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Fighting Fit.

Byline: By David Ashdown

Perfect posture

Posture is one of those buzz words associated with personal fitness, the kind of thing mentioned alongside core stability, but the truth often come out with these terms without knowing what they actually mean. Put simply, good posture is the balanced alignment of our muscles and bones and poor posture is when things don't line up.

Think of your skeleton as a big coat hanger and muscles as the clothes that are on the hanger; if the clothes aren't distributed evenly then pressure will build up at certain points on the hangers. This is essentially what happens when one muscle becomes stronger or shorter than its opposite number. As this pressure builds, movement in the joint becomes restricted as one side is overpowering the other, causing pain and discomfort. This is particularly common in the lower back and knees. This tends to result in us adjusting our posture to relieve the pain and pressure; cue even worse posture.

In the human body the muscles are designed to be like a balanced pair of scales, pushing and pulling equally when needed, however lifestyles, jobs and exercise habits encourage us to favour certain muscles over others. For example, many of us sit at desks and drive cars for much of our daily life, and then to unwind we go for a jog or do some cycling. All of these activities target the fronts of our thighs; sitting and driving shorten these muscles for long periods (encouraging them to remain in this state) whilst running and cycling give the largest workout to the same muscles (again increasing tension).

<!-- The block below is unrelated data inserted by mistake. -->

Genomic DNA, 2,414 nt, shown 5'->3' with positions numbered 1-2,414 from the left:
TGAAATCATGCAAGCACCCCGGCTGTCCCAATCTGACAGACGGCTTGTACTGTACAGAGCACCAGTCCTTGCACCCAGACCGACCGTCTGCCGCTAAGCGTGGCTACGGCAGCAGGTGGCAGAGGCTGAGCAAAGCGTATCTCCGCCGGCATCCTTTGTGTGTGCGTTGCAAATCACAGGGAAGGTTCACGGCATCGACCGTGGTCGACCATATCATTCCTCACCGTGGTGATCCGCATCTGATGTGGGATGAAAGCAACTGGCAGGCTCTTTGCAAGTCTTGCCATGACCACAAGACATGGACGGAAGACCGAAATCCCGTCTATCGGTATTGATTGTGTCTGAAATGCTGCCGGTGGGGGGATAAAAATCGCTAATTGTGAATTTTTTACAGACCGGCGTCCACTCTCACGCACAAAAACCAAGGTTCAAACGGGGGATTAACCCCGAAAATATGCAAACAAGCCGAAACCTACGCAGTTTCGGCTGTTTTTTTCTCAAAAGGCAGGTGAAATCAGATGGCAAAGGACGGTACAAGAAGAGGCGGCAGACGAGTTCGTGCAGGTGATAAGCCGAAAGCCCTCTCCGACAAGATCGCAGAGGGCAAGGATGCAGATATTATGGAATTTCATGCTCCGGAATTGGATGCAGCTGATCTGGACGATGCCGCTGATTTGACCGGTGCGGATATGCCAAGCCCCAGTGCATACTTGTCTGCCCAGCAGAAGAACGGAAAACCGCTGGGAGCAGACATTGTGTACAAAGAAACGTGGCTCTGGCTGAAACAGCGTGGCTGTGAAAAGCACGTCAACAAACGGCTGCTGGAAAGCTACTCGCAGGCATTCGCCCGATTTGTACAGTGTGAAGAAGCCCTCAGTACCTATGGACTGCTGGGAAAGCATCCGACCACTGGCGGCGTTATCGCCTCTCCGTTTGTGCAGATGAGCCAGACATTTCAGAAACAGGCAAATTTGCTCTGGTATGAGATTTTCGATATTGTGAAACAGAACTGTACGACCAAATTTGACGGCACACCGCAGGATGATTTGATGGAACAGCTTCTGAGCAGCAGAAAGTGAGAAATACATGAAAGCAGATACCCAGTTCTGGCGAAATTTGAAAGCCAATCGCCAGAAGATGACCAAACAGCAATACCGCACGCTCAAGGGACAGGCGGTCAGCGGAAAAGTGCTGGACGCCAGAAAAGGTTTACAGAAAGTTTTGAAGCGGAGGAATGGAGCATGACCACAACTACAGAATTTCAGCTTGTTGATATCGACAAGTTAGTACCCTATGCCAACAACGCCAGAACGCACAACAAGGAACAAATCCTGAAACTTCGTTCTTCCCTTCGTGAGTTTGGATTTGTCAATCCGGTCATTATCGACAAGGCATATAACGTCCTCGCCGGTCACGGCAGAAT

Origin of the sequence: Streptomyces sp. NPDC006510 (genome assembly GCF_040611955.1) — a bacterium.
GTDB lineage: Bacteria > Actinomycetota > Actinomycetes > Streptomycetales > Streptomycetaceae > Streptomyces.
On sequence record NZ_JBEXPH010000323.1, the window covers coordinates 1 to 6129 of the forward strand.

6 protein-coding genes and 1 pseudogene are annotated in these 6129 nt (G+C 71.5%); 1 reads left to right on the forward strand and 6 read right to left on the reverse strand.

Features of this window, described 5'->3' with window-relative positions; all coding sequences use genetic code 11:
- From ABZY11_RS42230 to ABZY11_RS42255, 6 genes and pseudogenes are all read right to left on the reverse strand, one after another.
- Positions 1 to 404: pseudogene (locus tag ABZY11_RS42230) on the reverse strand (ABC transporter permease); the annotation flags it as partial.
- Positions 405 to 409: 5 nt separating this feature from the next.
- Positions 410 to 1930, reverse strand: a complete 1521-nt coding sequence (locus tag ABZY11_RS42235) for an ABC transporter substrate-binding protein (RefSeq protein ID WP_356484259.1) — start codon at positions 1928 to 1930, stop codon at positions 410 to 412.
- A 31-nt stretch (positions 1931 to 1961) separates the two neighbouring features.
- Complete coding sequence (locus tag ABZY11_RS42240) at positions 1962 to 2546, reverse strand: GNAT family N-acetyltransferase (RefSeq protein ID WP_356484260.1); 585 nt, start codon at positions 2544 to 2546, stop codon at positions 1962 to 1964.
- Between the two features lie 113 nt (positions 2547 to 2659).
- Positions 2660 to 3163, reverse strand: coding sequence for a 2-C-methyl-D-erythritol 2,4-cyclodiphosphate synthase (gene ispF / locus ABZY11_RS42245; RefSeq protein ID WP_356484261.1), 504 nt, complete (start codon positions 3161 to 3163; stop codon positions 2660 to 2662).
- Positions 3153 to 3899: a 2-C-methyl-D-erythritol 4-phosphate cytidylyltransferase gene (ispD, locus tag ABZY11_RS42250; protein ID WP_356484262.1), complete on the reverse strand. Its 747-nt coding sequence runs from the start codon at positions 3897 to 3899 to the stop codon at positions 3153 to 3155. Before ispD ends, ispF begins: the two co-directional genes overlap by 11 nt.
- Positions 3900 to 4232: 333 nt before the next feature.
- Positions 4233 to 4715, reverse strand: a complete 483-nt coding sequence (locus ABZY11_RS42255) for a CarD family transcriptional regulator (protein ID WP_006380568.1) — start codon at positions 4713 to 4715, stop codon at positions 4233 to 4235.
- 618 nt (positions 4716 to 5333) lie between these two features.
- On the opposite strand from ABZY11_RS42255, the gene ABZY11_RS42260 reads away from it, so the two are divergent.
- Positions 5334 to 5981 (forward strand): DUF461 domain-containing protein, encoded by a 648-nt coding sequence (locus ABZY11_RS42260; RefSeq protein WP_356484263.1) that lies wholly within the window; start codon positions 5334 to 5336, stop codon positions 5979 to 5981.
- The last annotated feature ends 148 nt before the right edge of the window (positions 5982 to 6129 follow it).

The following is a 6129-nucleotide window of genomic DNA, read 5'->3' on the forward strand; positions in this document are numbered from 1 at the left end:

Over time this can pull the pelvis forward, increasing the arch of the lower back and amplifying pressure in the discs. This forward tilt can encourage our abdominals to protrude rather than pull in so for all your hard work you get a bad back and a tummy that lets it all hang out.

Next week, I'll run through a little postural self assessment drill and explain a few more of the reasons so many of us suffer poor posture, until then try to think of which muscles you work when you exercise and which you ignore.

Millions of people all over the world are unhappy with their physiques and the results they are getting from exercise, now imagine a clothes store where everything is thrown in heaps rather than presented neatly on hangers, just as this does not do the clothes justice, poor posture does the same to our bodies.

For more advice on how to get motivated and stay motivated please contact David Ashdown or any of the team at Greens Health and Fitness, Gosforth on (0191) 213 0070.
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Publication:Evening Chronicle (Newcastle, England)
Date:Jan 31, 2005
Words:452
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